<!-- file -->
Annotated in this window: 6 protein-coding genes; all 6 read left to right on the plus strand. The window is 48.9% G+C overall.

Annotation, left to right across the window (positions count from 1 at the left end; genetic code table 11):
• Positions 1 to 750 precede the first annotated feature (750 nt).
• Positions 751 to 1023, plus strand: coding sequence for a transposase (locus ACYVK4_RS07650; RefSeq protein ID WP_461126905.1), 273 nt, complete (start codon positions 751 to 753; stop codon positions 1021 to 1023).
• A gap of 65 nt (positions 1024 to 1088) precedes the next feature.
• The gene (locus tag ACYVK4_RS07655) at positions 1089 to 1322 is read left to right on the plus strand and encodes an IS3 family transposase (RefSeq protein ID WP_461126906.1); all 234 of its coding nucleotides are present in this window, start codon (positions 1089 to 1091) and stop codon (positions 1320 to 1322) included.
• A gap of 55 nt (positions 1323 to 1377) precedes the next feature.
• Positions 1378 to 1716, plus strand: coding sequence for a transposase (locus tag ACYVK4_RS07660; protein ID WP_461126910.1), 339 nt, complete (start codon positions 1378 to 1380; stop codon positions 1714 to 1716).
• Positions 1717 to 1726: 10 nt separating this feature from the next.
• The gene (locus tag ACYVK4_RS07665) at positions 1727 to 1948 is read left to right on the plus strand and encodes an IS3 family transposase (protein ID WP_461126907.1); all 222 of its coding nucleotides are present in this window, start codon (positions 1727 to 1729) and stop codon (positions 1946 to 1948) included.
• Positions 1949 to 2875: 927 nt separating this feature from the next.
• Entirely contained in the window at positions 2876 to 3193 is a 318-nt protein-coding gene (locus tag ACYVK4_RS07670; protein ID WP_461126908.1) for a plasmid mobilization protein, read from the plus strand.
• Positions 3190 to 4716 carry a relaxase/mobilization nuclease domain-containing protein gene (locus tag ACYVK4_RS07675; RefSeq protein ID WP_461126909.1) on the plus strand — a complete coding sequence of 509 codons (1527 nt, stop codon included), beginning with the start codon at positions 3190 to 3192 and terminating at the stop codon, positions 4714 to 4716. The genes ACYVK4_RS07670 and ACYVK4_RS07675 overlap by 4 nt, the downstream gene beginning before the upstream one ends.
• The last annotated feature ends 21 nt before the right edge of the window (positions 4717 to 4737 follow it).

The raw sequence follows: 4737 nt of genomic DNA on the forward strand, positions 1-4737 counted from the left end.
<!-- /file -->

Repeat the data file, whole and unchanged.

Annotated in this window: 6 protein-coding genes; all 6 read left to right on the plus strand. The window is 48.9% G+C overall.

Annotation, left to right across the window (positions count from 1 at the left end; genetic code table 11):
• Positions 1 to 750 precede the first annotated feature (750 nt).
• Positions 751 to 1023, plus strand: coding sequence for a transposase (locus ACYVK4_RS07650; RefSeq protein ID WP_461126905.1), 273 nt, complete (start codon positions 751 to 753; stop codon positions 1021 to 1023).
• A gap of 65 nt (positions 1024 to 1088) precedes the next feature.
• The gene (locus tag ACYVK4_RS07655) at positions 1089 to 1322 is read left to right on the plus strand and encodes an IS3 family transposase (RefSeq protein ID WP_461126906.1); all 234 of its coding nucleotides are present in this window, start codon (positions 1089 to 1091) and stop codon (positions 1320 to 1322) included.
• A gap of 55 nt (positions 1323 to 1377) precedes the next feature.
• Positions 1378 to 1716, plus strand: coding sequence for a transposase (locus tag ACYVK4_RS07660; protein ID WP_461126910.1), 339 nt, complete (start codon positions 1378 to 1380; stop codon positions 1714 to 1716).
• Positions 1717 to 1726: 10 nt separating this feature from the next.
• The gene (locus tag ACYVK4_RS07665) at positions 1727 to 1948 is read left to right on the plus strand and encodes an IS3 family transposase (protein ID WP_461126907.1); all 222 of its coding nucleotides are present in this window, start codon (positions 1727 to 1729) and stop codon (positions 1946 to 1948) included.
• Positions 1949 to 2875: 927 nt separating this feature from the next.
• Entirely contained in the window at positions 2876 to 3193 is a 318-nt protein-coding gene (locus tag ACYVK4_RS07670; protein ID WP_461126908.1) for a plasmid mobilization protein, read from the plus strand.
• Positions 3190 to 4716 carry a relaxase/mobilization nuclease domain-containing protein gene (locus tag ACYVK4_RS07675; RefSeq protein ID WP_461126909.1) on the plus strand — a complete coding sequence of 509 codons (1527 nt, stop codon included), beginning with the start codon at positions 3190 to 3192 and terminating at the stop codon, positions 4714 to 4716. The genes ACYVK4_RS07670 and ACYVK4_RS07675 overlap by 4 nt, the downstream gene beginning before the upstream one ends.
• The last annotated feature ends 21 nt before the right edge of the window (positions 4717 to 4737 follow it).

The raw sequence follows: 4737 nt of genomic DNA on the forward strand, positions 1-4737 counted from the left end.